In that upbeat spirit, Mr. Pietri often collaborated with another former Young Lord, Eddie Figueroa — you see them in beautiful photographic portraits by Adál Maldonado at the Bronx Museum. In 1976, Mr. Figueroa founded a space for experimentation, the New Rican Village Cultural Arts Center in the East Village.
Taller Boricua artists like Sandra Maria Esteves and Nestor Otero appeared there. So did a who’s-who of musicians combining African-Caribbean forms with jazz. The mood, as captured in a series of fabulous photographs by Maximo Colon, was ebullient and embracing.
In terms of identity, the Young Lords were, at least initially, also embracing. Puerto Rican society is multiethnic and multicultural; so was the party. This may be one reason that feminism was able to forge a presence, and why the Lords made common cause with the gay rights movement.
A month before the Tompkins Square Park announcement, the Stonewall riots happened across town. Sylvia Rivera, a transgender Latino performer who was rumored to have been involved in the riots and was arrested soon afterward, joined the Lords and helped attract a lesbian and gay contingent.
There’s a small photographic homage to her at Loisaida Inc. And there are tributes to other figures from the past by contemporary artists elsewhere.
At the Bronx Museum, the young New York painter Sophia Dawson has three strong paint-and-collage pictures made in collaboration with women who had been Young Lords. And a sculpture by Miguel Luciano, also at the Bronx Museum, commemorates a militant offshoot of the Lords, a Puerto Rican nationalist group called Los Macheteros, or the Machete Wielders.
For them, Mr. Luciano has customized a pair of Nike sneakers by transforming the brand’s Swoosh logo into a machete emblem. In doing so, he symbolically gives these activists a swift means for attack and retreat. But he also asks a blunt question, particularly pertinent in the market-saturated present, about the bond between rebellion and consumption.
How revolutionary can you be if what you’re basically fighting for is the right to have the coolest — usually meaning the most expensive — shoes on the block? The Young Lords, who knew a lot about style, might have had a persuasive answer for that. We could use one.
A large banner with an AK-47 silhouetted in front of a cutout of the Puerto Rican flag greets visitors to the Bronx Museum of the Arts’ latest show, conveying something of the shock New Yorkers might have felt when the Young Lords took the city by storm starting in the summer of 1969.
The exhibit offers a sympathetic history lesson on the group’s rise and fall by way of the posters, publications, paintings and other artwork that members used to fight for better conditions for Latinos and others in the Bronx, Manhattan and Puerto Rico. A recreation of the group’s Bronx office includes a wall covered in photocopies of FBI files on members, illustrating the police infiltration that contributed to the Lords’ disintegration in the early 1970s.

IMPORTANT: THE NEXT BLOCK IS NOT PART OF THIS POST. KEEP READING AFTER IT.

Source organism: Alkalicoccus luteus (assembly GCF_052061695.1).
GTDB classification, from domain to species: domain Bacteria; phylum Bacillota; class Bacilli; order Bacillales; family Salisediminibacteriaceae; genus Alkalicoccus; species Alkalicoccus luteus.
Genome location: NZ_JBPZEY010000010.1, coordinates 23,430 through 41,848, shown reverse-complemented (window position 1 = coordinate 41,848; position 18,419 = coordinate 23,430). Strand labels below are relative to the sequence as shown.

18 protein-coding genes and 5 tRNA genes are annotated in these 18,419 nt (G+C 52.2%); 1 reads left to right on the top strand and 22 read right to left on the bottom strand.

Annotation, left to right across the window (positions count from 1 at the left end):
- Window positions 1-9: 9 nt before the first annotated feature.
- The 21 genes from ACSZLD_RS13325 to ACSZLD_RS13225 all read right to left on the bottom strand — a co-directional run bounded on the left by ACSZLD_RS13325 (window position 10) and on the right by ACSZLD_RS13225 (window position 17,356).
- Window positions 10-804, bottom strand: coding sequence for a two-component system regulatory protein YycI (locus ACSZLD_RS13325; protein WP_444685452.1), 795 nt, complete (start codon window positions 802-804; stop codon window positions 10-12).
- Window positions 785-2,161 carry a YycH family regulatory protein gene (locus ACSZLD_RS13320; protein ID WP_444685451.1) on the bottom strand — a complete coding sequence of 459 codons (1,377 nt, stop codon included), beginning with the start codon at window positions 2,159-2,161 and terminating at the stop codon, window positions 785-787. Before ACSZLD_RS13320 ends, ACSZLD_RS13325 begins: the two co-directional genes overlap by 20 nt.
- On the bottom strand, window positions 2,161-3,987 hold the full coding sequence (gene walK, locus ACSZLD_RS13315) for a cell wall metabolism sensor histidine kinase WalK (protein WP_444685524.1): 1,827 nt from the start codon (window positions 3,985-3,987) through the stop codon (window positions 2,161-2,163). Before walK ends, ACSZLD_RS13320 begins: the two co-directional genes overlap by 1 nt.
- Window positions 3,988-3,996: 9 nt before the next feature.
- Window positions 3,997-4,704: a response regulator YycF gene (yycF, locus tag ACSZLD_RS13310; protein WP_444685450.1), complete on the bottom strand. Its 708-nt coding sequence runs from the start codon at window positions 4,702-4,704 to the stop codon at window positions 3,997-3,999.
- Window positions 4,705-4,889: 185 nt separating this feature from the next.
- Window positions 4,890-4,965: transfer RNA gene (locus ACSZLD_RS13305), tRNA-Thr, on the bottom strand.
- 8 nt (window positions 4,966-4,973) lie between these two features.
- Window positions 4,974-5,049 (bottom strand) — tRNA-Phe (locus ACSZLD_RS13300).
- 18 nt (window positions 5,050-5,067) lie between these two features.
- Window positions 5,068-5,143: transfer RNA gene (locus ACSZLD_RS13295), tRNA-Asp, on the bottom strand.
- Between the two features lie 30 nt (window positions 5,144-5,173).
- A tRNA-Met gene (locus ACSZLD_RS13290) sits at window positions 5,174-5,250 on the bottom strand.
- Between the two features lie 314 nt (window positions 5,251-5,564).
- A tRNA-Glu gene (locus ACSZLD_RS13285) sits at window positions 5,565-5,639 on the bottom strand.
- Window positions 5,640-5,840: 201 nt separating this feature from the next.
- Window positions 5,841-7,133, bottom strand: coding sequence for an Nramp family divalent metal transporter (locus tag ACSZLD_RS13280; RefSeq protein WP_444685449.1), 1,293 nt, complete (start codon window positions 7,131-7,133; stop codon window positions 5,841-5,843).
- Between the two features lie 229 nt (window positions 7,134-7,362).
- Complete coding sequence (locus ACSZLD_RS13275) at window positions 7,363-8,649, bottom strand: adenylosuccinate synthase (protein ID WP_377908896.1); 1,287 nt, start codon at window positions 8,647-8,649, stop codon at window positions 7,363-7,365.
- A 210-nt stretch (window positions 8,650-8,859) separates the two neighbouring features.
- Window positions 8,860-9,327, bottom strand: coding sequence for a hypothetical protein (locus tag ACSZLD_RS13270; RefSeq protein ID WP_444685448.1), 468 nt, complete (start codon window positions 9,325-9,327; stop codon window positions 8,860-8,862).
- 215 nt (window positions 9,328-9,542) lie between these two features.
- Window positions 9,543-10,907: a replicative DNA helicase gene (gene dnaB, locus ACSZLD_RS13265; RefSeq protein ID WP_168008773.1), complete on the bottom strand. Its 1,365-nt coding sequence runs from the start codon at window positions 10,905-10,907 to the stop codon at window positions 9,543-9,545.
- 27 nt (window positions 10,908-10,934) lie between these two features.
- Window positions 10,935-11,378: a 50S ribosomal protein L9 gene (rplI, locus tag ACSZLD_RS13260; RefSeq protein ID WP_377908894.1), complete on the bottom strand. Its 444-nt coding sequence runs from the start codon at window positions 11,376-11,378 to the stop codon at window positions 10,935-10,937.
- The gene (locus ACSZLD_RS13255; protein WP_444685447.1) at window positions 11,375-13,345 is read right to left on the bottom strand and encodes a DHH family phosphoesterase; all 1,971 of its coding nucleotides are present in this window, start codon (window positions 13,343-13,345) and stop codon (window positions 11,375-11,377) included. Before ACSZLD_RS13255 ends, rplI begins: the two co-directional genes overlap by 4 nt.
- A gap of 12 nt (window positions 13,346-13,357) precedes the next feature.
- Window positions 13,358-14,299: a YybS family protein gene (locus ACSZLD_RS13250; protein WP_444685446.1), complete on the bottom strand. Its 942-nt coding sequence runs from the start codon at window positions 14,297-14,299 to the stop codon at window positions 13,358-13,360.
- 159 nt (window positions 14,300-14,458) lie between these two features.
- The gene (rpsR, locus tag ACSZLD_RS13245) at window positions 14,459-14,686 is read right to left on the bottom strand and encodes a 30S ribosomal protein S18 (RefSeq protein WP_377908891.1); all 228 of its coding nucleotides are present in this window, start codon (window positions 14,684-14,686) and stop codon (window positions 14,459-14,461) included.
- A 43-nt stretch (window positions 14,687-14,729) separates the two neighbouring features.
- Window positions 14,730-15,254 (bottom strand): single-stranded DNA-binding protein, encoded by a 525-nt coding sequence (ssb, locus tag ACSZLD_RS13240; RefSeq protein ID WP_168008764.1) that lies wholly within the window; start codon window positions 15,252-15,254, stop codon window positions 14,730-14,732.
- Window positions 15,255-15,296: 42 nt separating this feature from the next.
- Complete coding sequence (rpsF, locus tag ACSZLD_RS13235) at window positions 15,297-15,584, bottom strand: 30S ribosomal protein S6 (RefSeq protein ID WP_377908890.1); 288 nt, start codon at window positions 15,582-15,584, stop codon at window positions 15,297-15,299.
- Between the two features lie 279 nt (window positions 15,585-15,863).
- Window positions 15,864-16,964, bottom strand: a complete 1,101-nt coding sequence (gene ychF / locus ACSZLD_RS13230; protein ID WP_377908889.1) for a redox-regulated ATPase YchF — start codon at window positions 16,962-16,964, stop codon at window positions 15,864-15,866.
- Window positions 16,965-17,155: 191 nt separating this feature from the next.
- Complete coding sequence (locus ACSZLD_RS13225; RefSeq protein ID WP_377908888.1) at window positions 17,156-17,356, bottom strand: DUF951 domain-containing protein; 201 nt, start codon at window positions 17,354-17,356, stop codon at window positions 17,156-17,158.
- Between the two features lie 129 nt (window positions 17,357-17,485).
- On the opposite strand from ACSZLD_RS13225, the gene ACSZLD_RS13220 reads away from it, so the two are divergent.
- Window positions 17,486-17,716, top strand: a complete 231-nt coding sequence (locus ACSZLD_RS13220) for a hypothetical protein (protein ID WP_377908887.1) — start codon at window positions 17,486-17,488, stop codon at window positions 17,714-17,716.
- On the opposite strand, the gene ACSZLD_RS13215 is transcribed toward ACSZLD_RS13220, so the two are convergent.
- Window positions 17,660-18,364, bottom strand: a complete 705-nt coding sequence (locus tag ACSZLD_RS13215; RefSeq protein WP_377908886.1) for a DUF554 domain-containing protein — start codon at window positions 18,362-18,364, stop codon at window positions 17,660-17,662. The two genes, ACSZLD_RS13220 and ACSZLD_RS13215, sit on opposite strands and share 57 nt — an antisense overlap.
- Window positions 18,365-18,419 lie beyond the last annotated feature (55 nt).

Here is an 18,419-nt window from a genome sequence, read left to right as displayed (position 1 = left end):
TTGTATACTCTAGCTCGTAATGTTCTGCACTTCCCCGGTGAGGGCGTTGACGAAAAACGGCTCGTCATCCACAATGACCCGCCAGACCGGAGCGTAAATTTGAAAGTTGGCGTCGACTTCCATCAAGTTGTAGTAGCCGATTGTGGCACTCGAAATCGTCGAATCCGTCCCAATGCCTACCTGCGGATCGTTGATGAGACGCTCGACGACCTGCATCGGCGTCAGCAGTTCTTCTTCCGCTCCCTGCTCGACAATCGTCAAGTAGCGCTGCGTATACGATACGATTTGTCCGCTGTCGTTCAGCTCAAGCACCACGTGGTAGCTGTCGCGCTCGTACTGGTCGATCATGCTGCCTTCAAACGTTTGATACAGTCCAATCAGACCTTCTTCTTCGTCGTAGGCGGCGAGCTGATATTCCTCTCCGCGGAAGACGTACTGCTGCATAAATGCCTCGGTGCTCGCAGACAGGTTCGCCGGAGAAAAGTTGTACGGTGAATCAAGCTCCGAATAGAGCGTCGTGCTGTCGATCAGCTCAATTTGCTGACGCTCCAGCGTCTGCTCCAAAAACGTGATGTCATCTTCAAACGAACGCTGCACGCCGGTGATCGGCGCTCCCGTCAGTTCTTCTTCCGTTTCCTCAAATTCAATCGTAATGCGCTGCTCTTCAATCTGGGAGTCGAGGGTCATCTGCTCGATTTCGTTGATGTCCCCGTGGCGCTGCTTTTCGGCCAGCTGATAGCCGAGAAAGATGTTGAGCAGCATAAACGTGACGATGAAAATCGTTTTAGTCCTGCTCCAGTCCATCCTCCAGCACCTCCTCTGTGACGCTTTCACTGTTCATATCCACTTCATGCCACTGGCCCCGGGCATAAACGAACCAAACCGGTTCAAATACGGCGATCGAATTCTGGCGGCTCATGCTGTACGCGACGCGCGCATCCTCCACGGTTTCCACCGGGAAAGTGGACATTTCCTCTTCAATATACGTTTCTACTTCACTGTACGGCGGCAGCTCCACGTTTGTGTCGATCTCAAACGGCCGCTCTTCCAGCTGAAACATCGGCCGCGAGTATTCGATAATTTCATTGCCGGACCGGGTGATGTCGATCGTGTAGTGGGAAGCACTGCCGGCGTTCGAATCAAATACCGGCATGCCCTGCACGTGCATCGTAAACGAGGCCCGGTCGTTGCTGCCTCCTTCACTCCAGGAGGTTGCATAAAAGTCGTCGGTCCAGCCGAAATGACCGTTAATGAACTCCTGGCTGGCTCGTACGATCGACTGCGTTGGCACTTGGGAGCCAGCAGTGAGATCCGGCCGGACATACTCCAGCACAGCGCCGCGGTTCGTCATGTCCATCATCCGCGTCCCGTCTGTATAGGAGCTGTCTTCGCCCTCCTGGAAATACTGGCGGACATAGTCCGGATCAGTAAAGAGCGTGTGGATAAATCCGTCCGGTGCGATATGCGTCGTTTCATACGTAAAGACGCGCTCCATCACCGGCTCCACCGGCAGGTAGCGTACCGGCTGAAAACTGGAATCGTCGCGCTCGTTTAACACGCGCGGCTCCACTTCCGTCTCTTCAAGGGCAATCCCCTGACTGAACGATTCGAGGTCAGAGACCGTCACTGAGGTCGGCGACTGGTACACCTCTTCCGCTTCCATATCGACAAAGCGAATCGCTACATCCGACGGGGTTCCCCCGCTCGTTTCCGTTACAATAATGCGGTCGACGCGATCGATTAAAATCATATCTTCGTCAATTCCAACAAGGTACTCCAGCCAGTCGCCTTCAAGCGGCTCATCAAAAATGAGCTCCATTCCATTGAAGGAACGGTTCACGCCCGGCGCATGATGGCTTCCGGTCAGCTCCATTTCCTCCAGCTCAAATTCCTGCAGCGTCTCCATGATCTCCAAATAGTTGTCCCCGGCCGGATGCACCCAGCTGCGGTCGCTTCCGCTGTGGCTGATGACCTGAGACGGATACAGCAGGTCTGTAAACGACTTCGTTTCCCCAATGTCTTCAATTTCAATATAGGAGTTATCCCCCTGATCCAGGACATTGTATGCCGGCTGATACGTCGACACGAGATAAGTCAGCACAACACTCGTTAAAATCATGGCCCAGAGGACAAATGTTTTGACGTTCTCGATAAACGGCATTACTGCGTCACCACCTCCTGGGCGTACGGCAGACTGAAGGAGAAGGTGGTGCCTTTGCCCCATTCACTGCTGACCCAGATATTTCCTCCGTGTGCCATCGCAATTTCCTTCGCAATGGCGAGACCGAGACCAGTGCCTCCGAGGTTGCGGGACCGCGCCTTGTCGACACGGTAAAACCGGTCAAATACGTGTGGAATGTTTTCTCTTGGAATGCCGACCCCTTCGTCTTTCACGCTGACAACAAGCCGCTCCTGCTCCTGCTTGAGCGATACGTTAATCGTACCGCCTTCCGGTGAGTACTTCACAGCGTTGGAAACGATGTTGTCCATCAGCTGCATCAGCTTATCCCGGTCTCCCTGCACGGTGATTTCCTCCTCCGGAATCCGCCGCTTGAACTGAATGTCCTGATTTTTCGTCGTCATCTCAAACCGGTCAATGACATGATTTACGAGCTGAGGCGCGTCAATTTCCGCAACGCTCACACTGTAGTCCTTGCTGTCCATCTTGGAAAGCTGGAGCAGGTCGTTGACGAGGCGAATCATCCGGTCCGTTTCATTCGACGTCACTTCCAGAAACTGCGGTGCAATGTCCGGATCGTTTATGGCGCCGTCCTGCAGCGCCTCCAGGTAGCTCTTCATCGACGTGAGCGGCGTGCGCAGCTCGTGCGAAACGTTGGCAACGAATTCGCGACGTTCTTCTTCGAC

“¡Presente! The Young Lords in New York” also features items ranging from a list of the group’s 13 socialist goals to a sofa scorched during a 1961 work of performance art.
“A lot of the imagery is very violent. It’s obviously of its era,” said Yasmin Ramírez, an adjunct curator at the museum. “If we look at it at a broader level, I think it’s resonating with people in the community because these issues are still occurring, unfortunately, to this day.”
While the City Council continues to debate free lunch for all public school students, works documenting the Lords’ effort to provide free breakfast for children show the idea is an old one. There are also photos of the group’s one-day occupation of Lincoln Hospital and of demonstrations against the filming of “Fort Apache the Bronx.”
A wall covered in silkscreens by the still-functioning artists coalition Taller Boricua shows the Lords’ roots in Puerto Rican culture. One image is a vibrant homage to Puerto Rican labor organizer Luisa Capetillo, while another protests the death of Young Lord Julio Roldán while in NYPD custody.
Large collages commissioned for the exhibit emphasize the role of women in the movement, who demanded that the Young Lords’ 13 goals said “Down with machismo and male chauvinism” along with battle cries like, “We want self-determination for Puerto Ricans—Liberation of the Island and inside the United States.” Sophia Dawson’s “Women of the Young Lords” incorporates a photo of activists Iris Morales and Denise Oliver-Velez. Her “Sistahz” references a 1970 poster protesting the sterilization of Puerto Rican women.
Organizers said the exhibit was five years in the making and incorporated lengthy discussions with original Lords members. Some of them, like Ms. Oliver-Velez, continued work as community organizers while others, like Juan González, have made their mark as journalists.
A long with Young Lords banners and the wall of FBI files, the recreation of the group’s Longwood Avenue office includes a table map of all five boroughs. Little blue flags mark the locations of demonstrations like the 1970 Lincoln Hospital takeover and a protest for greater minority representation at the Museum of Modern Art in the same year. Visitors to the free museum are invited to plant white flags and write causes that are important to them.